And each time you grant someone permission to share and listen to his or her story, you are applying balm to a weary soul.  ❤

listening is a postive act

 

*Here are two online closed communities for bereaved parents:   While We’re Waiting Support for Bereaved Parents  Heartache and Hope: Life After Losing a Child

The Compassionate Friends offers in-person support groups around the country.

GriefShare also holds classes and offers in-person support.  Check online for availability in your area.

 

 

 

The Best Way To Help A Struggling Heart

The best way to help a struggling heart is to simply be available.

Anyone can choose to be a safe space for others to share their hearts.

Anyone can make room for honest conversation, welcoming another soul to unburden itself of whatever heaviness is weighing it down.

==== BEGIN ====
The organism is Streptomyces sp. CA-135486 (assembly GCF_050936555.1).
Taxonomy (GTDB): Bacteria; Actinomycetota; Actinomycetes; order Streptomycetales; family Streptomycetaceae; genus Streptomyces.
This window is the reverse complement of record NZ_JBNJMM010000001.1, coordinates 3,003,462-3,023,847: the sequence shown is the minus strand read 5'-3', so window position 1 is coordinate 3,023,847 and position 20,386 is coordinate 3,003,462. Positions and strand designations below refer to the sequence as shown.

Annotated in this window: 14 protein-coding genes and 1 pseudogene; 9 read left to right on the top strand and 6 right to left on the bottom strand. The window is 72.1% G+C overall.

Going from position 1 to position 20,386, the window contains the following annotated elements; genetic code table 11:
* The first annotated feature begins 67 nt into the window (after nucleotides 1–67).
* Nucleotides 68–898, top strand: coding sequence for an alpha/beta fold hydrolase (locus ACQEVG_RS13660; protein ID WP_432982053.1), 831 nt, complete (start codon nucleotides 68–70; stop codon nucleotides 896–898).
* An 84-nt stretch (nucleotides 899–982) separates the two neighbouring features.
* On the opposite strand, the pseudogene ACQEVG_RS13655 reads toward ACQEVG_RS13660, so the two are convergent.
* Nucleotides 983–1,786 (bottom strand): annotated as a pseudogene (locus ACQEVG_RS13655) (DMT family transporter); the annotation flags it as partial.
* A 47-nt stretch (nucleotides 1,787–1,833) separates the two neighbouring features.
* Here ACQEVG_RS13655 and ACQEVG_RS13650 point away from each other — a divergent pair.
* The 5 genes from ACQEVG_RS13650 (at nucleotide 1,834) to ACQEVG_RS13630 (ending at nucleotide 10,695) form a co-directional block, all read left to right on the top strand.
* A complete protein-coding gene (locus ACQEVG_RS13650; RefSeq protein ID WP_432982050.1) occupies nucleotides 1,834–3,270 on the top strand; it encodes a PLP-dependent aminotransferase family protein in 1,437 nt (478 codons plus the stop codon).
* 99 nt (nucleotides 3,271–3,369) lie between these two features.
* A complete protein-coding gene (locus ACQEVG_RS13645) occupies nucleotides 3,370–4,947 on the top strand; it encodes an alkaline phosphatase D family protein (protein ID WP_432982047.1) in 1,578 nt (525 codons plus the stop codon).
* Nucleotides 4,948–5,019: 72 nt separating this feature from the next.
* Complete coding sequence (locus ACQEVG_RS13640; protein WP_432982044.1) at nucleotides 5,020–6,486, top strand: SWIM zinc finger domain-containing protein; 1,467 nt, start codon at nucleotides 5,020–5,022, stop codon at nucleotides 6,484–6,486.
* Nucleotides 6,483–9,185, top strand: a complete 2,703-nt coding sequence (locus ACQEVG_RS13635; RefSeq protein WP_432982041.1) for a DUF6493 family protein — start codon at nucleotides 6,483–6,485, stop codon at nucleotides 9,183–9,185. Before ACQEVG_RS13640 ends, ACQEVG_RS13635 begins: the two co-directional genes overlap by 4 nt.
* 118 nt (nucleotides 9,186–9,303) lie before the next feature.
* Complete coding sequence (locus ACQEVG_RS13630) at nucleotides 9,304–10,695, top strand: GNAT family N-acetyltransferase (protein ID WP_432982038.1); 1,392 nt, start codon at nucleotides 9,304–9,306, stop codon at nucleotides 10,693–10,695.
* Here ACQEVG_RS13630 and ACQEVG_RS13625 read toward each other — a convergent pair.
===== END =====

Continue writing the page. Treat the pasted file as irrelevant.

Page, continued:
All it takes is a listening ear and time.

best way you can help me

Subtle Disapproval

I mention that today is a hard day to someone who knows my story and the words fall with a loud “thud!”  between us.

I don’t know whether to pick them up or not and she isn’t having anything to do with them.

So I move on to another topic.  Clearly this one isn’t going anywhere.

There are lots of ways to send messages of disapproval.  You can “just say NO” like kids are told to do in anti-drug and anti-bullying campaigns.  You can rant and rave and argue and rail against someone or something in person and on social media.

Or you can just ignore someone when they spill what matters to them like an offering on the ground at your feet.

The opposite of love is not hate.

It’s indifference.

The opposite of support is not opposition.

It’s looking the other way.

Strangers line streets to cheer marathoners on-offering cups of water and words of affirmation.

“You can do it!”  “Keep going!”  “You are more than half-way there!”  “Don’t give up!”

hobbling-runner

And yet many of us are running the race of our lives without a cheering section.

I get ityou are so very tired of the fact that I am so very tired.  I have worn out the welcome mat to the door of your heart.  It DOES get old when I bring the same baggage with me each time we talk.

baggage